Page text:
Planning for extreme cold in northerly cities like Boston is a given, and Boston has a heating standard – buildings are required to be heated in winter. But as the climate is getting hotter, are you looking at mandating a cooling standard – air conditioning – too?
Of the about 120 school buildings in Boston, the vast majority are pre-world war two structures. Only about 30 of them have modern HVAC systems and so temperature control, both in the winter, but also as Boston is getting hotter temperature wise and earlier into the school year, has been a tremendous challenge.
We’re recognizing that the traditional ways that the city government had provided relief in times of heatwaves has to change. Previously, much of the focus in a heat emergency was through cooling centers open at community centers or basketball gyms and having air conditioning there. We saw that we weren’t getting people coming to those locations and I’m sure the pandemic was part of it. But even before that, the numbers have been going down. We are watching the temperatures very carefully and are in constant communication with our community leaders to understand what the needs are – to provide immediate relief but also build it into the structural changes that the city is undergoing.
Some neighborhoods – like Chinatown, Dorchester, East Boston, Mattapan and Roxbury – are affected by problems like extreme heat worse than others.
Yes, there is a documented degree difference in heat between some of our wealthier neighborhoods and some of our neighborhoods with the least number of trees. Tree canopy is really important to how we create livable neighborhoods. There is generational environmental racism when it comes to which areas had direct access to transportation, which were bypassed, and the impacts continue to be seen today.
We often talk about the Green New Deal, but the Blue New Deal, which aims to promote thriving oceans, is something that hasn’t quite had the same level of exposure. It’s part of your climate agenda – what does it mean for Boston?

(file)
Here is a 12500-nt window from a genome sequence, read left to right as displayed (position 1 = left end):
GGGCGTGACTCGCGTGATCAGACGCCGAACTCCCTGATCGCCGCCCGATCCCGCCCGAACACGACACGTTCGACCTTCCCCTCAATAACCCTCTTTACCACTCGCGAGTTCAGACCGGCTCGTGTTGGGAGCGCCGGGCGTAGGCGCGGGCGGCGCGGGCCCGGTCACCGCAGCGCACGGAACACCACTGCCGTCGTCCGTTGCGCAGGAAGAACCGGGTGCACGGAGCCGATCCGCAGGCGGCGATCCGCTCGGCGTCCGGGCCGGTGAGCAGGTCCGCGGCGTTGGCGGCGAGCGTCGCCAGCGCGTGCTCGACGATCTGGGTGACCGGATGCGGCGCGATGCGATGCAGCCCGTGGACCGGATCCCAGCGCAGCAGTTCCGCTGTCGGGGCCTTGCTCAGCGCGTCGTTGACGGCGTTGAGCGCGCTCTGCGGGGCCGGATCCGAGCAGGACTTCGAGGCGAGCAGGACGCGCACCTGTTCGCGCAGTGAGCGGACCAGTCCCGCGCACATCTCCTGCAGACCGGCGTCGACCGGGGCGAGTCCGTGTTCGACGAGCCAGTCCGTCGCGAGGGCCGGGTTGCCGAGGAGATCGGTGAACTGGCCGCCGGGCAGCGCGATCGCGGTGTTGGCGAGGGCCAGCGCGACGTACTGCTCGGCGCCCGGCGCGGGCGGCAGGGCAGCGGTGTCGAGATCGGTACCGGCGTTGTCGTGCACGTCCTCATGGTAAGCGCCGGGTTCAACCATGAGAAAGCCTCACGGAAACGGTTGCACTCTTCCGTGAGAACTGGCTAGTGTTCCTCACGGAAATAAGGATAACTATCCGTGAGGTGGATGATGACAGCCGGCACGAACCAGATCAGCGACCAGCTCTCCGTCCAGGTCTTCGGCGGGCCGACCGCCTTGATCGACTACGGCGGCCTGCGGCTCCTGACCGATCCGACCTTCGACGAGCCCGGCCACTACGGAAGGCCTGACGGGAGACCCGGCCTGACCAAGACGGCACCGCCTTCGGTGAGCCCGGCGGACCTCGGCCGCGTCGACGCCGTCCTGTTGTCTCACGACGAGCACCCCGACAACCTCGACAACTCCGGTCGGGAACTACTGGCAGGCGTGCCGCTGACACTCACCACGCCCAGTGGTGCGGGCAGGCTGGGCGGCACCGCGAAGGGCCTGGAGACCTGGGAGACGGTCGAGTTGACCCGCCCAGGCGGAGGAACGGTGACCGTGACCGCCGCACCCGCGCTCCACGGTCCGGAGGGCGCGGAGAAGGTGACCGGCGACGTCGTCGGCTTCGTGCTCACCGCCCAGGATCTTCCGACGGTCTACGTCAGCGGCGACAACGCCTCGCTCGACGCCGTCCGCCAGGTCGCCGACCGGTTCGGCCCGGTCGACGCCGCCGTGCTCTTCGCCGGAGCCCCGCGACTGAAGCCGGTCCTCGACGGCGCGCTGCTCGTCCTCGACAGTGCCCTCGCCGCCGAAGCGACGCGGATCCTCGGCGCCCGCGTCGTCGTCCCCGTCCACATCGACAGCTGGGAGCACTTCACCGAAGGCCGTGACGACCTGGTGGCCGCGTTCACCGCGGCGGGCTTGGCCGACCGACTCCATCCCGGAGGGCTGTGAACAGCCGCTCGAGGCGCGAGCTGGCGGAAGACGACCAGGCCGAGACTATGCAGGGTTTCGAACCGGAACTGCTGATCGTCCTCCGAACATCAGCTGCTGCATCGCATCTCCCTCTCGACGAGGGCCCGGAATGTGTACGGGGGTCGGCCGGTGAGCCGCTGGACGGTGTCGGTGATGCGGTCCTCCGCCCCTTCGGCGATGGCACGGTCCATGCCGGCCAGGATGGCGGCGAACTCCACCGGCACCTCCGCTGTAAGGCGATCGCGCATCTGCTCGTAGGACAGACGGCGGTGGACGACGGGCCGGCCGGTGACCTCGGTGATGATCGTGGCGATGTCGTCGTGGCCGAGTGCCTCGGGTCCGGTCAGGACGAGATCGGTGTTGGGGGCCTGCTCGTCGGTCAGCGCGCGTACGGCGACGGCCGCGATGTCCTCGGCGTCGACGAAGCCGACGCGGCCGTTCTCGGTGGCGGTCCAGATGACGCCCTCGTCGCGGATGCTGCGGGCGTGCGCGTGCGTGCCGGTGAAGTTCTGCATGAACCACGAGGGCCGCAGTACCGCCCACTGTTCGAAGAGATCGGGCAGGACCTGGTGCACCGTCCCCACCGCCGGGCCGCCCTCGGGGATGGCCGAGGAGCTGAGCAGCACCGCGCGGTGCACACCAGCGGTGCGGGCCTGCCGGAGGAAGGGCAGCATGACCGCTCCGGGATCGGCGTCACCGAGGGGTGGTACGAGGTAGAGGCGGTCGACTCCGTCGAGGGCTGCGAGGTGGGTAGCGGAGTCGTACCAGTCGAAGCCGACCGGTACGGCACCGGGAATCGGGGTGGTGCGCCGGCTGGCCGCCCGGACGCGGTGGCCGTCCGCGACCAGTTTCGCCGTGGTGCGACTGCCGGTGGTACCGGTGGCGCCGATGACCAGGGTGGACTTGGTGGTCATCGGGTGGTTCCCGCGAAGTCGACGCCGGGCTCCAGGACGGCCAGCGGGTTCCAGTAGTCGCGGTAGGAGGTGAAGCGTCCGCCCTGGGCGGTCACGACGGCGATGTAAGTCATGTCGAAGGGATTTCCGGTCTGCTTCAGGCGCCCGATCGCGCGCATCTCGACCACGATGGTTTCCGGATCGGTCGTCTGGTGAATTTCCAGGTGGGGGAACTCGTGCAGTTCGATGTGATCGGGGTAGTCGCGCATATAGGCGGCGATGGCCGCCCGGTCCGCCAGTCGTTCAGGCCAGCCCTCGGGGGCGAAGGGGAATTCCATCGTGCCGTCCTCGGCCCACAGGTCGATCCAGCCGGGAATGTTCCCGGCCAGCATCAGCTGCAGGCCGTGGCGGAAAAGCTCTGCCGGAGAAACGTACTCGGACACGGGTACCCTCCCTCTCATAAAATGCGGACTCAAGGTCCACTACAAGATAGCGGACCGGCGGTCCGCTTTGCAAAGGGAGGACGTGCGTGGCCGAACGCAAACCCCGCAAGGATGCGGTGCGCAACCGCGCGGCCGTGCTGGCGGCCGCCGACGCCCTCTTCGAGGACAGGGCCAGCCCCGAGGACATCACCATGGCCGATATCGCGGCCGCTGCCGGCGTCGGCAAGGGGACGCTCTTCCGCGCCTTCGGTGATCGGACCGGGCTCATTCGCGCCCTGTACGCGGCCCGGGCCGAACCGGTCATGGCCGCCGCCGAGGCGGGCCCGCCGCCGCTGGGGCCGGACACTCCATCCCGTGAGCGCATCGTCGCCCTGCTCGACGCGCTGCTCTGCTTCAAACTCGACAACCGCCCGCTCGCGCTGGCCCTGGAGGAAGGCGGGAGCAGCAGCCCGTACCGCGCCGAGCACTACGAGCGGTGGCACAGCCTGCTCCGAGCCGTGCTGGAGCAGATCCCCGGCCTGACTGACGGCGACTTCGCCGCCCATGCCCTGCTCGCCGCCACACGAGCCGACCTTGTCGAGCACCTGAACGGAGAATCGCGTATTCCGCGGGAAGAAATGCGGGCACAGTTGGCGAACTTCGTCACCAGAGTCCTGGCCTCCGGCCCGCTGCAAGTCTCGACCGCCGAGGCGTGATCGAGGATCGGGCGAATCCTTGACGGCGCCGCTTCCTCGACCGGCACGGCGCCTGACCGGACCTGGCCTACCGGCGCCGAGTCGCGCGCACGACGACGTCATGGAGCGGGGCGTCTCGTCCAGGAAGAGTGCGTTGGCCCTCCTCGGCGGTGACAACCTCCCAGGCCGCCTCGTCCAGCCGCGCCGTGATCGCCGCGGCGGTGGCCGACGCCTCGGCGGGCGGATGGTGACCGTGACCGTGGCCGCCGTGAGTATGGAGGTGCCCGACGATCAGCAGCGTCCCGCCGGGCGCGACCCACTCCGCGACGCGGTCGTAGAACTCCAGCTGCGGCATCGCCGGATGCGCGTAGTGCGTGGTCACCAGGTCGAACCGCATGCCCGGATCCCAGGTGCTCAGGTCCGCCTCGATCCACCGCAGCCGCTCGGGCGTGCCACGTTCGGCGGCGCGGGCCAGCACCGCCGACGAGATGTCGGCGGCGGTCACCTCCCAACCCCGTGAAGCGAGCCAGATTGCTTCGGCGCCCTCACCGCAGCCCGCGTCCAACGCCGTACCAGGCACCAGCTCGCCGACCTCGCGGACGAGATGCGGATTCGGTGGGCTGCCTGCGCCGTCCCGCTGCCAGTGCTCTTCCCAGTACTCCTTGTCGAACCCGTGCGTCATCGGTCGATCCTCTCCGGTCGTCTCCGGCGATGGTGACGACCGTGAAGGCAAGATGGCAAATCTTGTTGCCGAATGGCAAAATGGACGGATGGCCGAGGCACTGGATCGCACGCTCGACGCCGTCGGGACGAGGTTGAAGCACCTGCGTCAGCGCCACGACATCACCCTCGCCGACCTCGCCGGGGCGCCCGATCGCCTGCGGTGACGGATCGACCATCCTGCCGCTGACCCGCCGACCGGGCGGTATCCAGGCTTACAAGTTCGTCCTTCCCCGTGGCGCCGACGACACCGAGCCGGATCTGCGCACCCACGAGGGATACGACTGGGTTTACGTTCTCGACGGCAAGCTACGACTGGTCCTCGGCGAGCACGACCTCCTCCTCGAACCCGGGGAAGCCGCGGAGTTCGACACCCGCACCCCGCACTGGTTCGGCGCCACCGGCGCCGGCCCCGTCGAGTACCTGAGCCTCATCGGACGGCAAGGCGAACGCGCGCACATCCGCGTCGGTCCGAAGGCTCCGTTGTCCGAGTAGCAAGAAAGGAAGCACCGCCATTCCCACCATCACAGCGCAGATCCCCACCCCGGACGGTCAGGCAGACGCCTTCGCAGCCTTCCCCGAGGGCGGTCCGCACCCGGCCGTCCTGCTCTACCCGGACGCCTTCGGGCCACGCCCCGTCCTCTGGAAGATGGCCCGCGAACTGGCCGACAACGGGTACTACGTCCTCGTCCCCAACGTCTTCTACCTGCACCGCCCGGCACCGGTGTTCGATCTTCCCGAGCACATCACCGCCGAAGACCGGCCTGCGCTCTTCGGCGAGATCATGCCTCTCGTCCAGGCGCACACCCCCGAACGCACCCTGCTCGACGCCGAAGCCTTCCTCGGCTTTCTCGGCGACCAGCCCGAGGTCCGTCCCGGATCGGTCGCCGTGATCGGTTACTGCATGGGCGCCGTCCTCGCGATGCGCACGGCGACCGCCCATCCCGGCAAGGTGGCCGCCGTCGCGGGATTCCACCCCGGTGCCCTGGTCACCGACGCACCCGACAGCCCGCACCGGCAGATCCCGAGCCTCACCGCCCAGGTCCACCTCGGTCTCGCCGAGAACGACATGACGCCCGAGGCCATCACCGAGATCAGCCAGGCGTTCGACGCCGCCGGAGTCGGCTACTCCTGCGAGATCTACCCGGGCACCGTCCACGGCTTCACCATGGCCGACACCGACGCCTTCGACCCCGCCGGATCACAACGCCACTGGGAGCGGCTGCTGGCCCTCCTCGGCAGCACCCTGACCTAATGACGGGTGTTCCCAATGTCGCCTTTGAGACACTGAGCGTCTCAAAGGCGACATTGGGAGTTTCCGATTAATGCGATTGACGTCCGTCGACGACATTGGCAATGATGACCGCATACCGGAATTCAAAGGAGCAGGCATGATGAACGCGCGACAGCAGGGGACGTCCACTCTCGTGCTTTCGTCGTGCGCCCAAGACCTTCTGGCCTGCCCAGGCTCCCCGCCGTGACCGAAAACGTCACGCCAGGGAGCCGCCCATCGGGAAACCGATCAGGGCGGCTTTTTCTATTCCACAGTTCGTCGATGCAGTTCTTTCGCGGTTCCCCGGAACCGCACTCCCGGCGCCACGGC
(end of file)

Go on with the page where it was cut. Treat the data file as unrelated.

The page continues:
We are a coastal city, and so much of how we speak about that day today is in the negative – that we need to worry about flooding, or that sea level rise is a threat and we need to find ways to move away from the ocean.
But what a treasure and resource that is for us to have a direct connection to the potential jobs that are there. We’re seeing Boston and Massachusetts move towards wind energy and regenerative ocean farming. Massachusetts has a proud history and continued vibrant fishing industry and so there are many towns along our coasts that feel much more connected to the ocean and the water and the coastline. There’s so much of that can come from seizing hold of the benefits of being a coastal city as opposed to just trying to mitigate the harms.
Where will all these changes lead Boston in the future?
I am hopeful and determined that Boston will be the greenest city in America, a city for everyone.
What does it mean to you to be the first Boston mayor who is a person of color?
I spend some time every week in our schools. It’s something I do no matter what else is happening across the city – we revisit at least one if not multiple schools. [When I was their age] I never even considered that I could be in this role much less dream of it, so I hope me being in this role opens up the realm of possibility for anything that they might dream of becoming too.
During this summer will you get much of a break?
What do you mean by break?
This interview has been edited and condensed for clarity
This article was amended on 23 June 2022. An earlier version described Michelle Wu as the first woman, first person of color and first mother “to run the city of Boston”. That description applies to Kim Janey, who ran Boston in 2021 as acting mayor. Michelle Wu is the first such person elected to the role.